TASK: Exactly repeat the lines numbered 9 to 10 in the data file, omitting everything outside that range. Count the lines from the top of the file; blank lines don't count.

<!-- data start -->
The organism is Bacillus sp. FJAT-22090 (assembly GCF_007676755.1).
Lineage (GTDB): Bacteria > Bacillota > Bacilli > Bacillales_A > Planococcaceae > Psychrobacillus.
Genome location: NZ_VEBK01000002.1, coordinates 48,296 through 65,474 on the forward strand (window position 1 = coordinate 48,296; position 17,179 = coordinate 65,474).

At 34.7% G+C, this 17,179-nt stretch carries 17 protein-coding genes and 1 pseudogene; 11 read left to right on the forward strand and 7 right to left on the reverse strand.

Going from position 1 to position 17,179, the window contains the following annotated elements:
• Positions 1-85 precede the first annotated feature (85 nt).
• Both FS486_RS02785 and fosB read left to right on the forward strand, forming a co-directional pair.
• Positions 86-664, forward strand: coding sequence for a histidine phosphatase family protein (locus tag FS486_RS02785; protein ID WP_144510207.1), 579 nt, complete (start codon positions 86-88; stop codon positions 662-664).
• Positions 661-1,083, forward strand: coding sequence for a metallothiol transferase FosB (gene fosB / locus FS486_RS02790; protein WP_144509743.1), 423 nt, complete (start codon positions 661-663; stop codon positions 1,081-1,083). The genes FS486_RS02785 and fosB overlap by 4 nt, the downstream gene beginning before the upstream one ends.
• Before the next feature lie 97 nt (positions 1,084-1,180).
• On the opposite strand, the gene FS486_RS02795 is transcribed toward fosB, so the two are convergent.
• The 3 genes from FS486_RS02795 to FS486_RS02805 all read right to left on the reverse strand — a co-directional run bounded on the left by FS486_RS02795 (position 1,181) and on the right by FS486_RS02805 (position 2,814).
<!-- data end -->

• Positions 661-1,083, forward strand: coding sequence for a metallothiol transferase FosB (gene fosB / locus FS486_RS02790; protein WP_144509743.1), 423 nt, complete (start codon positions 661-663; stop codon positions 1,081-1,083). The genes FS486_RS02785 and fosB overlap by 4 nt, the downstream gene beginning before the upstream one ends.
• Before the next feature lie 97 nt (positions 1,084-1,180).